See Roland de Vaux, “Was There an Israelite Amphictyony?” BAR 03:02.


But see Anson Rainey, “The ‘Consensus Theory’ Is Dead,” at


See Alan Millard, “The Question of Israelite Literacy,” Bible Review, Summer 1987.


See Jane M. Cahill, “David’s Jerusalem: Fiction or Reality?” BAR 24:04.



The best approach will be “contextual” rather than simply “comparative,” in that our analysis should consider similarities as well as differences. William W. Hallo, “Biblical History in Its Near Eastern Setting: The Contextual Approach,” in C.D. Evans, W. W. Hallo, and J. B. White, eds., Scripture in Context: Essays on the Comparative Method, Pittsburgh Theological Monograph Series 34 (Pittsburgh: Pickwick, 1980), pp. 1–26.


J.A. Brinkman, Prelude to Empire: Babylonian Society and Politics, 747–626 B.C. Occasional Publications of the Babylonian Fund, 7; (Philadelphia: University Museum, 1984); Manfried Dietrich, Die Aramäer Südbabyloniens in der Sargonidenzeit (700–648) AOAT 7 (Neukirchen-Vluyn: Butzon and Bercker Kevelaer, 1970); and Grant Frame, Babylonia 689–627 B.C.: A Political History (Istanbul: Nederlands Historisch-Archaeologisch Instituut, 1992).


Jonas Greenfield, “Babylonian-Aramaic Relationship,” in H.J. Nissen and J. Renger, eds., Mesopotamien und seine Nachbarn: Politische und kulturelle Wechselbeziehungen im Alten Vorderasien vom 4. bis 1. Jahrtausend v. Chr., Berliner Beiträge zum Vorderen Orient, 1 (Berlin: Dietrich Reimer, 1982), pp. 471–482.


Frame, Babylonia, p. 34 and Brinkman, Prelude, p. 11. Brinkman and Frame have also demonstrated how many of the important larger kin groups came to dominate the civil and religious hierarchy of cities in northern Babylonia (J.A. Brinkman, “Babylonia under the Assyrian Empire, 745–627 B.C.” in M.T. Larsen, ed., Power and Propaganda: A Symposium on Ancient Empires [Copenhagen: Akademisk Forlag, 1979], pp. 237–238, and G. Frame, “The ‘First Families’ of Borsippa during the Early Neo-Babylonian Period,” JCS 36 [1984], pp. 67–80).


Brinkman, “Babylonia under the Assyrian Empire, 745–627 B.C.” p. 226.


Brinkman, A Political History of Post-Kassite Babylonia (Biblical Institute Press, 1968) pp. 266–267, 273–275.


On the mistaken identity of Adad-apla-iddina, a ruler of Babylonia as an Aramean, see C. B. F. Walker, “Babylonian Chronicle 25: A Chronicle of the Kassite and Isin II Dynasties,” in G. van Driel, ed. Zikir šumim: Assyriological Studies Presented to F. R. Kraus on the Occasion of his Seventieth Birthday (Leiden, 1982), pp. 414–415.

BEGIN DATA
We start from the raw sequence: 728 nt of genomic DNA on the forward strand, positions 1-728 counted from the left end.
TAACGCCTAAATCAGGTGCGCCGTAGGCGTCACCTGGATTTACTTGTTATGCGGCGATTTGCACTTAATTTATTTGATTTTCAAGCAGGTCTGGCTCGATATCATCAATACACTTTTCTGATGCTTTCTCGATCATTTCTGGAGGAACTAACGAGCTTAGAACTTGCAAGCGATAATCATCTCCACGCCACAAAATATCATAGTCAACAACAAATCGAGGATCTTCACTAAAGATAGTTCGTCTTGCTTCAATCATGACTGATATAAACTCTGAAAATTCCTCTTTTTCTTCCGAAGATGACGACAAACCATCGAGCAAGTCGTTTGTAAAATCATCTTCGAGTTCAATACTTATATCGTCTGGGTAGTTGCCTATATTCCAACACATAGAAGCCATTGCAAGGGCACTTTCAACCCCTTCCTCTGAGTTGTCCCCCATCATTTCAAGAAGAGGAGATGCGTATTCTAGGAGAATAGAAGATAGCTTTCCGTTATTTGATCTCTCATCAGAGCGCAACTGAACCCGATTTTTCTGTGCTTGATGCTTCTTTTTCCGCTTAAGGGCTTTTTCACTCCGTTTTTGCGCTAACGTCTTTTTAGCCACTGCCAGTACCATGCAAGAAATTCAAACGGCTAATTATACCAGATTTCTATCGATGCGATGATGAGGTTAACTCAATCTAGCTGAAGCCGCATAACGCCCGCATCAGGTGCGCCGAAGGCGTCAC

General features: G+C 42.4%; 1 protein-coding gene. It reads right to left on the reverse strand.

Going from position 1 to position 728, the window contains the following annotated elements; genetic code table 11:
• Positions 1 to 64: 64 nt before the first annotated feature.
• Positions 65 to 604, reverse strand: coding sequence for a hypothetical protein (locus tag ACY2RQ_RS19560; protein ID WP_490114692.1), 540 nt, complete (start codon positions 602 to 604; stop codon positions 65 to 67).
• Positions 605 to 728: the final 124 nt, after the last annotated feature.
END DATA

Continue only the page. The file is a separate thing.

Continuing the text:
On the evidence for Uruk, see Bill T. Arnold, “Babylonian Letters from the Kuyunjik Collection: Seventh Century Uruk in Light of New Epistolary Evidence,” (Ph.D. diss., Hebrew Union College, 1985).


Brinkman, Prelude, p. 123.


Israel Finkelstein, “The Land of Ephraim Survey 1980–1987: Preliminary Report,” Tel Aviv 15–16 (1988–1989), p. 167.


Oded Borowski, Agriculture in Iron Age Israel: The Evidence from Archaeology and the Bible (Winona Lake, IN: Eisenbrauns, 1987).


Robert P. Gordon, “Who Made the Kingmaker? Reflections on Samuel and the Institution of the Monarchy,” in A.R. Millard, J.K. Hoffmeier and D.W. Baker, eds., Faith, Tradition, and History: Old Testament Historiography in Its Near Eastern Context (Winona Lake, IN: Eisenbrauns, 1994), pp. 257–260, and Israel Finkelstein, “The Emergence of the Monarchy in Israel: The Environmental and Socio-Economic Aspects,” JSOT 44 (1989), pp. 59–61, 63.


The evidence is not unambiguous regarding the ethnic identity of the Neo-Babylonian kings. Though the Bible and classical authors designate this dynasty as “Chaldean,” the term in these sources is synonymous for “Babylonian” and may not denote ethnic specificity. We still have no irrefutable proof, for example, that Nabopolassar was himself a Chaldean, and in this sense the term is strictly inappropriate when referring to the Neo-Babylonian empire. See Bill T. Arnold, “Who Were the Babylonians?” SBLABS (Atlanta: Society of Biblical Literature, 2004), p. 91.


M.A. Dandamayev, “The Neo-Babylonian Archives,” in K.R. Veenhof, ed., Cuneiform Archives and Libraries (Istanbul: Nederlands Historisch-Archaeologisch Instituut, 1986), p. 273; A. Leo Oppenheim, Ancient Mesopotamia (Chicago: Univ. of Chicago, 1977), pp. 94–95.


Dandamayev, “Neo-Babylonian Archives,” p. 274; and David B. Weisberg, Texts from the Time of Nebuchadnezzar (Yale Oriental Series, 17; New Haven: Yale Univ. Press, 1980).


Dandamayev, “Neo-Babylonian Archives,” pp. 275–276.


Bill T. Arnold, “The Neo-Babylonian Chronicle Series” in M.W. Chavalas, ed., The Ancient Near East: Historical Sources in Translation (Oxford: Blackwell Publishing, 2006), pp. 407–426.


Grayson, Chronicles, p. 8; and Bill T. Arnold, “The Weidner Chronicle and the Idea of History in Israel and Mesopotamia,” in Millard, Hoffmeier, and Baker, eds., Faith, Tradition, and History, pp. 129–148.


A.R. George, “Review of K.R. Veenhof (ed.), Cuneiform Archives and Libraries,” JNES 52.4 (1993), p. 303; and see “Excavations in Iraq, 1985–86: Sippar (Abu Habba),” Iraq 49 (1987), pp. 248–249, and photograph at pl. 47.


Indeed, anthropological studies support the correlation between the rise of bureaucratic states and the use of writing in general (Jack Goody, The Logic of Writing and the Organization of Society [Cambridge: Cambridge Univ., 1986], pp. 89–99).


To borrow an expression from William W. Hallo (“The Limits of Skepticism,” JAOS 110.2 [1990], pp. 187–199).